Trouble here arises when state officers use their vintage positions in government to influence decision that confer tax benefits to entities associated with them, family members or close allies and associates. Again here, a broad interpretation would imply that if the president or any other state officer used their position or nature of work to confer a tax benefit to an entity associated with them, then they are in contravention of the Constitution.

On this, I know our learned friends may want us to argue of its legality or illegality until the cows come home. This mirrors the explosive dossier that rocked the powers that be when Pandora's box sieved into our public lives. It is strange how the political and bureaucratic elites tried to rationalize ownership of secret foreign bank accounts when the law is in black and white.

From the now nuisance political forums at Kamukunji and Jacaranda grounds by the Azimio-One Kenya formation, the accusations have been back and forth.

But can any one side of the political divides honestly point any figures? Is it just a coincidence that the wealthiest known households or individuals in the country are those of presidents (including the sitting one) or their close family members or associates?

The blatant corruption levels of the Jubilee administration are an open secret. So there can ever be any doubt those dealings extended beyond business deals to include tax cheating. But can those in power throw the first stone? For instance, many tax related cases that were under active prosecution have collapsed like dominos since this administration came into power.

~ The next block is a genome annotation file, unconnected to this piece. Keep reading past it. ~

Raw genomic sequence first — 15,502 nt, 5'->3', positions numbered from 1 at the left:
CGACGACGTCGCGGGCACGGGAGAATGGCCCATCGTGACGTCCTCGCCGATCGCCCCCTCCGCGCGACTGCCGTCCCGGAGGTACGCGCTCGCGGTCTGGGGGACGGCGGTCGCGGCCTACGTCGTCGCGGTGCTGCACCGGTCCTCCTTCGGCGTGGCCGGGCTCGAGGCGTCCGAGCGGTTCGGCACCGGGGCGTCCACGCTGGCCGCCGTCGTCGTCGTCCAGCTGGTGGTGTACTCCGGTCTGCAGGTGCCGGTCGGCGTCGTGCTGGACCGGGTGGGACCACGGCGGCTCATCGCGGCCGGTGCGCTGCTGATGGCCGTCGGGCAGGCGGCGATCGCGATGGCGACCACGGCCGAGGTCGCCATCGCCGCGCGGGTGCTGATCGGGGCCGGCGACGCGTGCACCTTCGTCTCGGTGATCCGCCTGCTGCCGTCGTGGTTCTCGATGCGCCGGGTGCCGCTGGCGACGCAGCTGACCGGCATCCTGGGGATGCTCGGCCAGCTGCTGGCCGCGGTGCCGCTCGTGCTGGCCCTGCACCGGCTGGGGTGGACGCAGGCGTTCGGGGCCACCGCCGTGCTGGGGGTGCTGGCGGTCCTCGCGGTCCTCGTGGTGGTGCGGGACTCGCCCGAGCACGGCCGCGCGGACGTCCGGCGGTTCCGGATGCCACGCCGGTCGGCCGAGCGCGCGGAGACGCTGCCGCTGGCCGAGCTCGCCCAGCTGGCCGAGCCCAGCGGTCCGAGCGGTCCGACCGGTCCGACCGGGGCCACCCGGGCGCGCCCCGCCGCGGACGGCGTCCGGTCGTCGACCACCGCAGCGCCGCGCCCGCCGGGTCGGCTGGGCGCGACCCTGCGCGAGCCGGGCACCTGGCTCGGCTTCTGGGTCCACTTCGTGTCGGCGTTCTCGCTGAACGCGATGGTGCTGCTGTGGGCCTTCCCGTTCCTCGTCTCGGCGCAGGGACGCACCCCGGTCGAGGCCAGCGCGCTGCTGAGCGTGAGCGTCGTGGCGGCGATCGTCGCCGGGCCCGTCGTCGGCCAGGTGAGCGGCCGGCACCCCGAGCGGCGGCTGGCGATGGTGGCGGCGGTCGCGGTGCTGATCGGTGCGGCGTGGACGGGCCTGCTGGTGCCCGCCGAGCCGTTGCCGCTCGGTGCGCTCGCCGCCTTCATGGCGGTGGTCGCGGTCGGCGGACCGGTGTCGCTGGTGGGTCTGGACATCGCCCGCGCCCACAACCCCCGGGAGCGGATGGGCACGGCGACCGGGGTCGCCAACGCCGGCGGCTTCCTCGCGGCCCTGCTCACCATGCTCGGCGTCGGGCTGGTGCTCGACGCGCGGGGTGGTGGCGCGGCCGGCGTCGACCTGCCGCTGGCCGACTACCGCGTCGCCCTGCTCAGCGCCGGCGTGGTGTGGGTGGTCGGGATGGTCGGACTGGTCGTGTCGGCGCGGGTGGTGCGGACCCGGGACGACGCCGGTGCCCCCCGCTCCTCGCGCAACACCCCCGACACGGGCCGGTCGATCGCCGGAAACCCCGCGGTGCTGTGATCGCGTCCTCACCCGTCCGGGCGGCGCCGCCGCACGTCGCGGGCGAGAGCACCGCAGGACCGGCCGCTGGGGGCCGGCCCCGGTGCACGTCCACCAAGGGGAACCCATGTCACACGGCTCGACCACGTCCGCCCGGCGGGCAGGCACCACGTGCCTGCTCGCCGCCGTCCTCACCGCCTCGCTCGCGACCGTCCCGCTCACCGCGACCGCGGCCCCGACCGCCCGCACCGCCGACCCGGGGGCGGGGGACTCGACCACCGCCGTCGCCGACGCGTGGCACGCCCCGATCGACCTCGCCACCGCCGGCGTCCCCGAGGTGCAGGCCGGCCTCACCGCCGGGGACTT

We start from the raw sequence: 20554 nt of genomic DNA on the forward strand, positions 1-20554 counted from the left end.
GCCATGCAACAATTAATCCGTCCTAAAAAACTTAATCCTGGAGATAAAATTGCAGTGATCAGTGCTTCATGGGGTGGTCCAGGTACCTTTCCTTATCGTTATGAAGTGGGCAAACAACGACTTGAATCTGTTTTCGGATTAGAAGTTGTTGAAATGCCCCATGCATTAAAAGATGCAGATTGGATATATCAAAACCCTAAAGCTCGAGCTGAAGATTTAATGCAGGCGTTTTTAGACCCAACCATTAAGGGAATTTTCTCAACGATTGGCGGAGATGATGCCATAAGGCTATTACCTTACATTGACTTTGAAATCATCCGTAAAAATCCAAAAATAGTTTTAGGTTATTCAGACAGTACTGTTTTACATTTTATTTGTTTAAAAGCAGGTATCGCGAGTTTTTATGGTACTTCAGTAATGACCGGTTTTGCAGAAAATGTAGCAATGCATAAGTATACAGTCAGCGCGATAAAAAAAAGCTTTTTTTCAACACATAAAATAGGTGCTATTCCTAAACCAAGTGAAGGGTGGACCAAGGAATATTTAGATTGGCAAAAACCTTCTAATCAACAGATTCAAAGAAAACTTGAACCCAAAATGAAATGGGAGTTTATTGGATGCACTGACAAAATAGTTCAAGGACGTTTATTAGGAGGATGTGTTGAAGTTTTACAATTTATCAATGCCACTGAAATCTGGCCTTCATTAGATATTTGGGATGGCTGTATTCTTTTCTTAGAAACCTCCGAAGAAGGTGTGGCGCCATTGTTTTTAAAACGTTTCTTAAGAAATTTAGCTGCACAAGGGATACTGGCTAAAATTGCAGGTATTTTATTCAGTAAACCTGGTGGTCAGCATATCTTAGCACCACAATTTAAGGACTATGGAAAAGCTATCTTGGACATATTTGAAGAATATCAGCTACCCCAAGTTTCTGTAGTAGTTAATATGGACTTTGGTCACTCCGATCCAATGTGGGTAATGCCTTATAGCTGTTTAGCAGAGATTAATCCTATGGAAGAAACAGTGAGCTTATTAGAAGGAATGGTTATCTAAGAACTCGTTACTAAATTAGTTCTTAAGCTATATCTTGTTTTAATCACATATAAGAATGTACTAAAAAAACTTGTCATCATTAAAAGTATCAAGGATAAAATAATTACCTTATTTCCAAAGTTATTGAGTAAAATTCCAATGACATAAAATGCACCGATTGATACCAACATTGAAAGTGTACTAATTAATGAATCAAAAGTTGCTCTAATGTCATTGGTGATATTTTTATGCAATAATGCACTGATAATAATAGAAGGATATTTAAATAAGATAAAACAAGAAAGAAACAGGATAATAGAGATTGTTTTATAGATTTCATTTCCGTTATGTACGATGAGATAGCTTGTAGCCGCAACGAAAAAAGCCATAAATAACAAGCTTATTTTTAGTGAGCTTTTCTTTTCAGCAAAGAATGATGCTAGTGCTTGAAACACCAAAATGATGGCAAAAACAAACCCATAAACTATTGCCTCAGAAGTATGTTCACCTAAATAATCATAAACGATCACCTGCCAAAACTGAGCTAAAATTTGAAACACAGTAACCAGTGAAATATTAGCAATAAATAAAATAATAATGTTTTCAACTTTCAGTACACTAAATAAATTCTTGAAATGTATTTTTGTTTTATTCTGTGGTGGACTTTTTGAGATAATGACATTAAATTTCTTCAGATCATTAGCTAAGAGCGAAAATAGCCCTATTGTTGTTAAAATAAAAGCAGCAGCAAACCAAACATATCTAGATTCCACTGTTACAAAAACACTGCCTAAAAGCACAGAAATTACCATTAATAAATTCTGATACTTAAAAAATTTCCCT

Strategic position

What is the probability of such collapse and subsequent appointments of those involved into strategic positions are random chances? If anyone is to believe these are random outcomes and the circumstances surrounding them are mutually exclusive events, then mathematics must first cease to be a perfect science!

For instance, the President has made it clear he will lead from the front on paying taxes. To give credit where it is due, we must comment him for making his pay slip public while he served as the Deputy President and as a candidate for the Presidency. To the best of my recollection, his closest competitor and now leading the charge on tax accountability from the opposition benches, the former Prime Minister and his close associates in the rallies never made theirs public.

While some may argue a tax compliance certificate was submitted for clearance during the elections, this cannot be enough. For example, while we all know as a Deputy President, the incumbent paid about Sh400,000 per month in taxes -that is not all he has to declare to prove he is leading from the front.

By his own confessions, he has earned an estimated Sh1.5 million daily from his poultry farm business. He has also bought a few shares here and there among others -have these taxes fully declared and paid? Where is the evidence?

By all accounts, the President cannot be considered as a poor man like me, whose payslip has PAYE competing 'Bamba kwa Bamba' with my monthly loan repayments. For equity and fairness, a just tax system is founded on the principle of 'To whom much is given, to him also much is expected'.

Yes, let us all pay our dues to the State -it is the greatest civic responsibility of very citizen and resident, but let each one of us pay according to their ability as prescribed in law. This is not only Biblical, but also the greatest moral and ethical obligation to the State.

Business
Widen tax base for added revenue, accountants tell state
Business
Governors welcome Sh400 billion allocation to counties
Business
Saudis to fund cooking gas plan in exchange for Kenya carbon credits
Enterprise
Premium Manufacturers shun State's pet sectors as projects rise